I don't know what the truth is, but I suspect many students who've given a half-assed effort in law school are still perfectly capable of functioning as competent attorneys after they graduate. If this were not the case, I would expect the legal community to start raising a stink about the performance of law schools generally, which doesn't seem to be happening.

Sadly, I think one reason for this is that practicing law probably doesn't take as much formal education as getting a law license does. Those last two years of law school? Expendable. Go out and pick up a cocaine habit, or start gambling. It doesn't really matter, so long as you get your sheepskin to satisfy the state bar bureaucrats.

But if law school isn't necessary for the majority of students, why does it continue to persist without significant change? One reason might be that law school is necessary for a minority of students, namely, those that did well during first semester and who therefore didn't decide to give up and coast. Remember, some jobs are prestigious because they're very demanding, and can only be adequately performed by students who've stretched themselves to their limits in law school.

Another reason might be that law schools are fantastic generators of cash. Students are willing to take on huge debts to attend law school, in part because they realize that lawyers can get obscenely rich. So if the students are willing to pay, why should the schools cut their curricula back to one or two years? All that cash is nice. Law professors, although they don't make anywhere near as much money as the big-firm partners, are among the highest-paid academics; they certainly wouldn't want to be paid like the typical humanities professor.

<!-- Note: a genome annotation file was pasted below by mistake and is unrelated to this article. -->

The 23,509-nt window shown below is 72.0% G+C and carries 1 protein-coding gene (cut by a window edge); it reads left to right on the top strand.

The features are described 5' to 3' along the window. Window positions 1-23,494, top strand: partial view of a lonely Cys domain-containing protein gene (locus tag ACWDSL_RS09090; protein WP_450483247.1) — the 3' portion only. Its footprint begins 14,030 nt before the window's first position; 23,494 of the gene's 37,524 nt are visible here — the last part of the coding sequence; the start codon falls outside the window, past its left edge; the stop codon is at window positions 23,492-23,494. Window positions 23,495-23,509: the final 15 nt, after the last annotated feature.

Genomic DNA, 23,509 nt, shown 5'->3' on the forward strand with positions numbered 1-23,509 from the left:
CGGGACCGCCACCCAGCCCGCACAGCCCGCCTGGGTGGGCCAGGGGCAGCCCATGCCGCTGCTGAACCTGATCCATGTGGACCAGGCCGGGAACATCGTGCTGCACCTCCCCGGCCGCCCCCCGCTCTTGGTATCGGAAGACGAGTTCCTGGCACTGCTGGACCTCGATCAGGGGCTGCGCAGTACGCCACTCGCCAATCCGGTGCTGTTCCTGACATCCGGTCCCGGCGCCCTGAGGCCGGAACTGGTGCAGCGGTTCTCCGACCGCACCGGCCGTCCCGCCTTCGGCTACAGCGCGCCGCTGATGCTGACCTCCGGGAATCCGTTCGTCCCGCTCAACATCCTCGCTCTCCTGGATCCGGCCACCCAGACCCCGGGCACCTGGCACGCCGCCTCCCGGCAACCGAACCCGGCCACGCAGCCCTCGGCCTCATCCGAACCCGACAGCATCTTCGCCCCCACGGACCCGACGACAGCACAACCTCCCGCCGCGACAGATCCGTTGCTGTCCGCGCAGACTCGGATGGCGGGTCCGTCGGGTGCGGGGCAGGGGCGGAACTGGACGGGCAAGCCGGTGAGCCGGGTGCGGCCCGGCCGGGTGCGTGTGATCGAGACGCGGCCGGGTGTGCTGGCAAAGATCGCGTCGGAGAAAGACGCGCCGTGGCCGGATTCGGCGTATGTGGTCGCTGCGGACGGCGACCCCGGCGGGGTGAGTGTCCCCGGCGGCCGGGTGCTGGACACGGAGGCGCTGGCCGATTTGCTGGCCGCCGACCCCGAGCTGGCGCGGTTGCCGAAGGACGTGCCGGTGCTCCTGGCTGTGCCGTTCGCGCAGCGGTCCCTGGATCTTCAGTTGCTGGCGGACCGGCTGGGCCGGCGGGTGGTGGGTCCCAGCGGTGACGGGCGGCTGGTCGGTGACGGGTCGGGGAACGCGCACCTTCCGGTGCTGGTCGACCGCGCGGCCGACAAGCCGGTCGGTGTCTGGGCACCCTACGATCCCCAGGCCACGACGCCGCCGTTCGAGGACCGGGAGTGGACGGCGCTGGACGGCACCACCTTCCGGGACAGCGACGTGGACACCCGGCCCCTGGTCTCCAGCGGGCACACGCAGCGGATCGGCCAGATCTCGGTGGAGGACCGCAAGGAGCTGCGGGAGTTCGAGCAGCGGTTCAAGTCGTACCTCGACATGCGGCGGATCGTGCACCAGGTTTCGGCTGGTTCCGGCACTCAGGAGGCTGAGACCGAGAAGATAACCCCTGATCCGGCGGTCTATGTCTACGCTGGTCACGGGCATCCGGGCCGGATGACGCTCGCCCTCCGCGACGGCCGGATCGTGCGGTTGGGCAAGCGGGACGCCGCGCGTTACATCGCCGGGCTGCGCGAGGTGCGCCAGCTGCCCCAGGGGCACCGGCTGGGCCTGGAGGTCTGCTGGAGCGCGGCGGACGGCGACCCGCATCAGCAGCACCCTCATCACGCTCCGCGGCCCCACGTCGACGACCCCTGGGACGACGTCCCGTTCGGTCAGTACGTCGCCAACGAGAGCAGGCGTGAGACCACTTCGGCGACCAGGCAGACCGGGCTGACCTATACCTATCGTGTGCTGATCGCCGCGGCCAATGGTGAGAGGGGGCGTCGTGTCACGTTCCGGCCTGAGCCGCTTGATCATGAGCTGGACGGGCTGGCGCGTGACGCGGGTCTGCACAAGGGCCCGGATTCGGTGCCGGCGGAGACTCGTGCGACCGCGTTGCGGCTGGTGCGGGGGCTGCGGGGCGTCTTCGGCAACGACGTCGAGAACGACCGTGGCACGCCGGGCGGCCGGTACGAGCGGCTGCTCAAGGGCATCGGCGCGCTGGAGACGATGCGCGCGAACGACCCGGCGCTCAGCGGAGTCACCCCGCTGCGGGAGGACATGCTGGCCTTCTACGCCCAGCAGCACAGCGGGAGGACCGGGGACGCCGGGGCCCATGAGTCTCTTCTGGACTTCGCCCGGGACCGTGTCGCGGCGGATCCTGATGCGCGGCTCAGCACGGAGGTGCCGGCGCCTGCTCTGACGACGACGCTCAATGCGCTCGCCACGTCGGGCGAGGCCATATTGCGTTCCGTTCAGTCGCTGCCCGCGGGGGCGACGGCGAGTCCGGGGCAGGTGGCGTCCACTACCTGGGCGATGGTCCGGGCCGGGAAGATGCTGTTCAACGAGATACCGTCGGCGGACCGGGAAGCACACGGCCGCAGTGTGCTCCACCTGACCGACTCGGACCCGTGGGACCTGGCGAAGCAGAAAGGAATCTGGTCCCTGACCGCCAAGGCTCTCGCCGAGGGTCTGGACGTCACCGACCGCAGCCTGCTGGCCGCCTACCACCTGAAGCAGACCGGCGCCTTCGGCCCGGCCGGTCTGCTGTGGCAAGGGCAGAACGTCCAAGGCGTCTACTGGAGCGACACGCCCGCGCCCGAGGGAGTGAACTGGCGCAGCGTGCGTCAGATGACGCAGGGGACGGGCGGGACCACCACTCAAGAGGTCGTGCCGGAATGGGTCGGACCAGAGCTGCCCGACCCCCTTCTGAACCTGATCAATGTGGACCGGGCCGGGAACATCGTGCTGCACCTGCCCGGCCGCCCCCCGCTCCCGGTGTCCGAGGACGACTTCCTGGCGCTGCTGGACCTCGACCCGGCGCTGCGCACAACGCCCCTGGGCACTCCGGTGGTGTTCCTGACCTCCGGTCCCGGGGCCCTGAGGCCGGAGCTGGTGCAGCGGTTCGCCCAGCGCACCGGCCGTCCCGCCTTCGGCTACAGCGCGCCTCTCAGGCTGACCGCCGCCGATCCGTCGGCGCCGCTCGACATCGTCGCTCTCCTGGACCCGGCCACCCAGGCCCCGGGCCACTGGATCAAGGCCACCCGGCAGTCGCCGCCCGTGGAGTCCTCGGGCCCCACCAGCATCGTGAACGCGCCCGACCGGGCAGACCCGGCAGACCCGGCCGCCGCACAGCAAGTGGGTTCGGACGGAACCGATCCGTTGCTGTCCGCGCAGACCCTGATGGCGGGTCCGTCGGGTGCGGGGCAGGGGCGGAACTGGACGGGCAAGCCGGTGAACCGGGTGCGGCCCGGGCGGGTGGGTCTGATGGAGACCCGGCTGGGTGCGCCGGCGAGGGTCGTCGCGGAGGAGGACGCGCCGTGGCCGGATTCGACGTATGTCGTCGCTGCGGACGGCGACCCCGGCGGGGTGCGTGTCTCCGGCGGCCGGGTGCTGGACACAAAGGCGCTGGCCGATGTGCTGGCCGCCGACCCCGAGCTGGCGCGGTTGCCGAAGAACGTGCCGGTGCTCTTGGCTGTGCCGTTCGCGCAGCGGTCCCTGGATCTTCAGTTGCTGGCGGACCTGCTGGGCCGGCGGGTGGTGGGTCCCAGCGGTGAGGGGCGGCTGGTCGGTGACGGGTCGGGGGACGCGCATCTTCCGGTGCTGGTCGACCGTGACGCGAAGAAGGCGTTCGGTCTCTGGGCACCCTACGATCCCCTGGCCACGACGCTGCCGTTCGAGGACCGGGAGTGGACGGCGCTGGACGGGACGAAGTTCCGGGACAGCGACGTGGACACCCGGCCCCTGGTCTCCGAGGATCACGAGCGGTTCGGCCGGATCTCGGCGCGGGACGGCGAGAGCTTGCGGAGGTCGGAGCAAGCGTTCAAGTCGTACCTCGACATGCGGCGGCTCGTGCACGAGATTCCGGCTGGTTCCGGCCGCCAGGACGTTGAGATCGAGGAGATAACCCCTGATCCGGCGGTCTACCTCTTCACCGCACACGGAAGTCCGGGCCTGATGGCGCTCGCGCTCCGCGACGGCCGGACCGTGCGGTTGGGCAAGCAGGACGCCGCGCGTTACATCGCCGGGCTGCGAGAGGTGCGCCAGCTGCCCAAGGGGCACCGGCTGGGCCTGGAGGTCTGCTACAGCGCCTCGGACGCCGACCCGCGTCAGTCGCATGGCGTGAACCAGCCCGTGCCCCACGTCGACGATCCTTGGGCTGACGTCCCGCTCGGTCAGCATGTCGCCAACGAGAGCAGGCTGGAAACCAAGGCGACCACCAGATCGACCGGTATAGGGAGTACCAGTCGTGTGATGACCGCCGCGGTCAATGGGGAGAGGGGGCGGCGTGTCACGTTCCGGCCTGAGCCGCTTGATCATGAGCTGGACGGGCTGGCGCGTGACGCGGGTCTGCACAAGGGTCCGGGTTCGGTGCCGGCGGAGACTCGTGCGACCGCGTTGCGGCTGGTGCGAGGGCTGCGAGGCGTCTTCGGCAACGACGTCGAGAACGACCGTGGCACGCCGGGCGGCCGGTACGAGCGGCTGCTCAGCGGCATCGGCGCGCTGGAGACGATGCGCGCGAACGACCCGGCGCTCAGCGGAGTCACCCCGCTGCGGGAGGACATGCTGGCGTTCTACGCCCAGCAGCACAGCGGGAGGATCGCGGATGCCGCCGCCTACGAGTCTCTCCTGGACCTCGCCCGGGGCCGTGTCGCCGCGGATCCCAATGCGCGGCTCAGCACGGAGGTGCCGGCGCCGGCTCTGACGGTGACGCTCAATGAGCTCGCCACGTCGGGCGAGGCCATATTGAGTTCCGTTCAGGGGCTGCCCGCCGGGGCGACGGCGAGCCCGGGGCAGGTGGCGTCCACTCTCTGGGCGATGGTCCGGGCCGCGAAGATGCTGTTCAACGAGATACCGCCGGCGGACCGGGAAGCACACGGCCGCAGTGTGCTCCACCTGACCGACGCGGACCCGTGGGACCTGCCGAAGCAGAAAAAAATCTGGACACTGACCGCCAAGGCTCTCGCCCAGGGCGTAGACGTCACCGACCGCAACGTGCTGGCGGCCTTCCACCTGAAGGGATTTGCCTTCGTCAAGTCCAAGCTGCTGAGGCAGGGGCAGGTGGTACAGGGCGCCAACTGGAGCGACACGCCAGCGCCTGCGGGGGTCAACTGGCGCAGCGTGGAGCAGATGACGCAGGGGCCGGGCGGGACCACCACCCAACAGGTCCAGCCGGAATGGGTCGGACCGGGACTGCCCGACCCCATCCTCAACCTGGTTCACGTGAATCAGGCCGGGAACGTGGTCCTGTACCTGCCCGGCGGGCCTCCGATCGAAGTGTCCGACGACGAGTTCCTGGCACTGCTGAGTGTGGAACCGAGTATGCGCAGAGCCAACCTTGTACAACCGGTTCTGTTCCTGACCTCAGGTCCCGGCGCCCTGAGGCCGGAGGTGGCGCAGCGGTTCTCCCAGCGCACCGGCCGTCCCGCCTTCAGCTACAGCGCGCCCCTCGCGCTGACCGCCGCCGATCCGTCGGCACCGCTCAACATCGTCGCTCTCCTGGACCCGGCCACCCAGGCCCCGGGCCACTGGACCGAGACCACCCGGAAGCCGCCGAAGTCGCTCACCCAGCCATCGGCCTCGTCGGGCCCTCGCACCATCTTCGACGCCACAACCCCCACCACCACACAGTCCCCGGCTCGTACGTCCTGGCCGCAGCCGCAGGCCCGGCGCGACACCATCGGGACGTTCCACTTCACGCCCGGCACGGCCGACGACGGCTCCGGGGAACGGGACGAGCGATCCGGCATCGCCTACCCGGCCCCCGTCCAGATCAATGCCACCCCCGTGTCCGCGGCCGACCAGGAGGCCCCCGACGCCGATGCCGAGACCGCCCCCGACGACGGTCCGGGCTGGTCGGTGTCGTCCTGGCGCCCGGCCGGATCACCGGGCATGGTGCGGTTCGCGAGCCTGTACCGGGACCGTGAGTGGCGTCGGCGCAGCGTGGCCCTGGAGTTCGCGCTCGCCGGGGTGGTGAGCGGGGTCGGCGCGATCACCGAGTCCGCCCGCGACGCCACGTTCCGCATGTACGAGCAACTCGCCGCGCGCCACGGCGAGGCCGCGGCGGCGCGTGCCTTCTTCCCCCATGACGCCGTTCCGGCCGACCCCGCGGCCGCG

Given all of this, much of which is raw speculation on my part, we should come back to the law student at the very beginning of law school. This student will either do really well first-semester, in which case all options are still open, or he will not do as well as he wanted to, in which case he has a choice to make. Continue to work hard (and maybe make things a little more interesting for professors teaching the upperclass courses), or sit back, coast, and pick up the diploma before heading off to a routine law job.

Given the (perhaps irrational) emphasis on the very earliest grades, I can't blame someone who chooses to slack off, even if it does disappoint the professors. But I have to believe that a student who is really interested in law, and who recognizes that excellence is in some sense always rewarded where it is found, should continue to learn as much as possible, struggle to perfect their skills, and zealously pursue their interests.

Just because their colleagues have a rational basis for letting up on the gas is no reason that everyone ought to do so.


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"I don't know what the truth is, but I suspect many students who've given a half-assed effort in law school are still perfectly capable of functioning as competent attorneys after they graduate." I sure hope so...Don't you think our professors could get our grades in a little faster for a little better than 1/5 of a million dollars, is that really too much to ask? Or do you like the fact that professors "take their time" with exams?

They don't make the big bucks for getting our exams graded, unfortunately. I suspect many of them think their job is as close to perfect as an earthly job can get, except for grading exams...